Psy-Group’s talks with Benzeevi, after the 2016 election, spurred the company to draw up a plan for developing more business at the state and local levels. No election was too small. One company document reported that Psy-Group’s influence services cost, on average, just three hundred and fifty thousand dollars—as little as two hundred and seventy-five dollars an hour. The new strategy called for pitching more than fifty individuals and groups, including the Republican National Committee, the Democratic National Committee, and major super pacs. The firm published a provocative brochure featuring an image of a goldfish with a shark fin tied to its back, below the tagline “Reality is a matter of perception.” Another brochure showed a cat that cast a lion’s shadow and listed “honey traps” among the firm’s services. (In the espionage world, a honey trap often involves deploying a sexually attractive operative to induce a target to provide information.)
Psy-Group put together a proposal for Benzeevi, promising “a coordinated intelligence operation and influence campaign” in Tulare to preserve Kumar’s seat on the hospital board. Operatives would use fake identities to “uncover and deliver actionable intelligence” on members of the community who appeared to be leading the recall effort, and would use unattributed Web sites to mount a “negative campaign” targeting “the opposition candidate.” All these activities, the proposal assured, would appear to be part of a “grass roots” movement in Tulare. The operation was code-named Project Mockingjay, a reference to a fictional bird in the “Hunger Games” novels, known for its ability to mimic human sounds.
The modern market for private intelligence dates back to the nineteen-seventies, when a former prosecutor named Jules Kroll began hiring police detectives, F.B.I. and Treasury agents, and forensic accountants to conduct detective work on behalf of corporations, law and accounting firms, and other clients. The company, which became known as Kroll, Inc., also recruited a small number of former C.I.A. officers, but rarely advertised these hires—Kroll knew that associating too closely with the C.I.A. could endanger employees in countries where the spy agency was viewed with contempt.
In the two-thousands, Israeli versions of Kroll entered the market. These companies had a unique advantage: few countries produce more highly trained and war-tested intelligence professionals, as a proportion of the population, than Israel. Conscription in Israel is mandatory for most citizens, and top intelligence units often identify talented recruits while they are in high school. These soldiers undergo intensive training in a range of language and technical skills. After a few years of government service, most are discharged, at which point many finish their educations and enter the civilian job market. Gadi Aviran was one of the pioneers of the private Israeli intelligence industry. “There was this huge pipeline of talent coming out of the military every year,” Aviran, who founded the intelligence firm Terrogence, said. “All a company like mine had to do was stand at the gate and say, ‘You look interesting.’ ”
Aviran was formerly the head of an Israeli military intelligence research team, where he supervised analysts who, looking for terrorist threats, reviewed data vacuumed up from telephone communications and from the Internet. The process, Aviran said, was like “looking at a flowing river and trying to see if there was anything interesting passing by.” The system was generally effective at analyzing attacks after they occurred, but wasn’t as good at providing advance warning.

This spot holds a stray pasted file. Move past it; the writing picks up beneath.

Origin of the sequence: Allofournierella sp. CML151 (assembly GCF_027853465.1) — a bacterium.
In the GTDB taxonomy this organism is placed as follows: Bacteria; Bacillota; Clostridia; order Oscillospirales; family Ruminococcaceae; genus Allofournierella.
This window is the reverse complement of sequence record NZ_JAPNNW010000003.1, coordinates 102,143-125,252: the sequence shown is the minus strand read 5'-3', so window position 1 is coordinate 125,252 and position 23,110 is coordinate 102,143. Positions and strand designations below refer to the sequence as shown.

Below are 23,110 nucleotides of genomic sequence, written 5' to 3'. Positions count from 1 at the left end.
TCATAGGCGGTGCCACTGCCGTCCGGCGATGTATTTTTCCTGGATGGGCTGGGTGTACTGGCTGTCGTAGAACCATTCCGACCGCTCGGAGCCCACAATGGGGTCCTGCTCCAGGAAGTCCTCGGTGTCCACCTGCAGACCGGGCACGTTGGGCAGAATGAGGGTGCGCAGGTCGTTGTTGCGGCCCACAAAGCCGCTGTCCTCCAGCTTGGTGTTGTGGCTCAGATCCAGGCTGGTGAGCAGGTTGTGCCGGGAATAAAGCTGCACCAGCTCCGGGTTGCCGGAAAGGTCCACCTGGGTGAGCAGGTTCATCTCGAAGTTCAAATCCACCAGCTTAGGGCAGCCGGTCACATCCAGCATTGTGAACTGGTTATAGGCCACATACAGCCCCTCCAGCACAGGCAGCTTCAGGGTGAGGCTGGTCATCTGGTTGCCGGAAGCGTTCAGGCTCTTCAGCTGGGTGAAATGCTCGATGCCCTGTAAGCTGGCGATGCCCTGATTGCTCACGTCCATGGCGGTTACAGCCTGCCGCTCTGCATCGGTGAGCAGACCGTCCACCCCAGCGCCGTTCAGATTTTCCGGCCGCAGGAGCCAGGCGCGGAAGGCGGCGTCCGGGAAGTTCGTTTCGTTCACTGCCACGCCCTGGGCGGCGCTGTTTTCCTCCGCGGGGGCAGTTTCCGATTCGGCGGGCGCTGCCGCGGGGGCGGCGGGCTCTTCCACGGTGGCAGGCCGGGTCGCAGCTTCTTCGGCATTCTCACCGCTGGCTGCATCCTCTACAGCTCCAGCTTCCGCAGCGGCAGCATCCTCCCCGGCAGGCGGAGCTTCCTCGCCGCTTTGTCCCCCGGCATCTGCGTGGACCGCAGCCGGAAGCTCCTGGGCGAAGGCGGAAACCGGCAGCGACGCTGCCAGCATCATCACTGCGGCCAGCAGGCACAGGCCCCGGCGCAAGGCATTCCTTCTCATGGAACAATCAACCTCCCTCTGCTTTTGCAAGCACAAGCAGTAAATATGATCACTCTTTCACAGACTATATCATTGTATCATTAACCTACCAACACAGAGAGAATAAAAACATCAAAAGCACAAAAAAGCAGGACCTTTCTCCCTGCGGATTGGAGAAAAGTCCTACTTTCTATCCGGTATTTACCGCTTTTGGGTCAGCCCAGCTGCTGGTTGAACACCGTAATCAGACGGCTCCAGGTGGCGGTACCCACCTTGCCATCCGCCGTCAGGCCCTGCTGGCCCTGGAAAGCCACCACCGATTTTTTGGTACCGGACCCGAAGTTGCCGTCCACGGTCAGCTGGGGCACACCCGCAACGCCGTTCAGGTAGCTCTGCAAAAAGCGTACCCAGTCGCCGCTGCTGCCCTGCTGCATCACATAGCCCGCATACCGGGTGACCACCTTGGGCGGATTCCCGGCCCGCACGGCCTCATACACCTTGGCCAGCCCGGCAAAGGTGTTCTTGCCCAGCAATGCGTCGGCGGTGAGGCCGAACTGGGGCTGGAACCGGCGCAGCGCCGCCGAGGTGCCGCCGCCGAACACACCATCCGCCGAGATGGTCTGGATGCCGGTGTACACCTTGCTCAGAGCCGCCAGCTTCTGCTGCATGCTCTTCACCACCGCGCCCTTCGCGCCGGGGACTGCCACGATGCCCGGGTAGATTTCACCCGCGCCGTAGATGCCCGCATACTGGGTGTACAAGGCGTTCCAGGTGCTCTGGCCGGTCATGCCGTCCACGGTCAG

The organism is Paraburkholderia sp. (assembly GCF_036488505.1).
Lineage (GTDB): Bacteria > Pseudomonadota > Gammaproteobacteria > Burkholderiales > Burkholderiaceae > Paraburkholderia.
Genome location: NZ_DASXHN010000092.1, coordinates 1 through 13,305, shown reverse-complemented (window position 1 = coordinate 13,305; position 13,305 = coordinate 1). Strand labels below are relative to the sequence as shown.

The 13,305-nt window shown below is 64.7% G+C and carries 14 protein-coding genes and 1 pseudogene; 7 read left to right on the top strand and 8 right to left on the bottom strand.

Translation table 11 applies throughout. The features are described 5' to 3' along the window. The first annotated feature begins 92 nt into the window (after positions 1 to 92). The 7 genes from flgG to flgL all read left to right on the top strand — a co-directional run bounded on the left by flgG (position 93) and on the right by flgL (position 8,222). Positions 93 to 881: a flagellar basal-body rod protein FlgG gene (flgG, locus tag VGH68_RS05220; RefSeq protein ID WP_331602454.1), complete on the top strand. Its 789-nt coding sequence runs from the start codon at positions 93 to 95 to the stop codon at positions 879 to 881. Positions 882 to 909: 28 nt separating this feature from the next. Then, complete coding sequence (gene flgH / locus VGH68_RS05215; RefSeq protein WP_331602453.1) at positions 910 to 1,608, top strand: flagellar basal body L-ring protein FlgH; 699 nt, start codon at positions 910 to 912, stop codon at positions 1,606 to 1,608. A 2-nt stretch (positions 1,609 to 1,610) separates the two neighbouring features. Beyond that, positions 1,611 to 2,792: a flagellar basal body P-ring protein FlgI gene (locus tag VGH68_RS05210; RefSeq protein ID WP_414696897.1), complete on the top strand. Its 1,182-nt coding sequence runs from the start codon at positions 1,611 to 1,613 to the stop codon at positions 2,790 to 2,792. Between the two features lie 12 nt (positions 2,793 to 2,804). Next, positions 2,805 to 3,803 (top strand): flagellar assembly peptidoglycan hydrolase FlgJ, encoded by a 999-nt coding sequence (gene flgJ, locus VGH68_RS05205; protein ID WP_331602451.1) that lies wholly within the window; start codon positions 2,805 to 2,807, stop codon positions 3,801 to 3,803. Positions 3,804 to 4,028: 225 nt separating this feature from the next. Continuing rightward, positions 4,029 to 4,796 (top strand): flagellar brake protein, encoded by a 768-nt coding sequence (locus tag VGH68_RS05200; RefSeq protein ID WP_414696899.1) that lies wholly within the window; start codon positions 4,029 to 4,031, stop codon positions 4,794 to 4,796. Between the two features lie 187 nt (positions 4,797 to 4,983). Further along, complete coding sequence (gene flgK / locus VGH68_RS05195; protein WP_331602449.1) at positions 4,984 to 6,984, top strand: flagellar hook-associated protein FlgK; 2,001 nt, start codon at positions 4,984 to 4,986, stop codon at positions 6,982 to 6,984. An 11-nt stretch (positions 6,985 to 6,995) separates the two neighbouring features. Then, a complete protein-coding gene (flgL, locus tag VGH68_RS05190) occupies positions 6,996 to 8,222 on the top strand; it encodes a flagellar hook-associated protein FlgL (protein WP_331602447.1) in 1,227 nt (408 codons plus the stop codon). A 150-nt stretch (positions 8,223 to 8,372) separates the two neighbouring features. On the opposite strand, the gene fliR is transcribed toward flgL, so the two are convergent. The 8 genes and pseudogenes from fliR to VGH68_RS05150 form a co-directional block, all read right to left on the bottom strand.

Aviran began to think about a more targeted approach. Spies, private investigators, criminals, and even some journalists have long used false identities to trick people into providing information, a practice known as pretexting. The Internet made pretexting easier. Aviran thought that fake online personae, known as avatars, could be used to spy on terrorist groups and to head off planned attacks. In 2004, he started Terrogence, which became the first major Israeli company to demonstrate the effectiveness of avatars in counterterrorism work.
When Terrogence launched, many suspected jihadi groups communicated through members-only online forums run by designated administrators. To get past these gatekeepers, Terrogence’s operatives gave their avatars legends, or backstories—often as Arab students at European universities. As the avatars proliferated, their operators joked that the most valuable online chat rooms were now entirely populated by avatars, who were, inadvertently, collecting information from one another.
Aviran tried to keep Terrogence focussed on its core mission—counterterrorism—but some government clients offered the company substantial contracts to move in other directions. “It’s a slippery slope,” Aviran said, insisting that it was a path he resisted. “You start with one thing and suddenly you think, Wait, wait, I can do this. Then somebody asks if you can do something else. And you say, ‘Well, it’s risky but the money is good, so let’s give it a try.’ ”
Terrogence’s success spawned imitators, and other former intelligence officers began to open their own firms, many of them less risk-averse than Terrogence. One of the boldest, Black Cube, openly advertised its ties to Israeli spy agencies, including Mossad and Unit 8200, the military’s signals-intelligence corps. Black Cube got its start with the help of Vincent Tchenguiz, an Iranian-born English real-estate tycoon who had invested in Terrogence. In March, 2011, Tchenguiz was arrested by a British anti-fraud unit investigating his business dealings. (The office later dropped the investigation and paid him a settlement.) He asked Meir Dagan, who had just stepped down as the director of Mossad, how he could draw on the expertise of former intelligence officers to look into the business rivals he believed had alerted authorities. Dagan’s message to Tchenguiz, a former colleague of Dagan’s said, was: I can find a personal Mossad for you. (Dagan died in 2016.) Tchenguiz became Black Cube’s first significant client.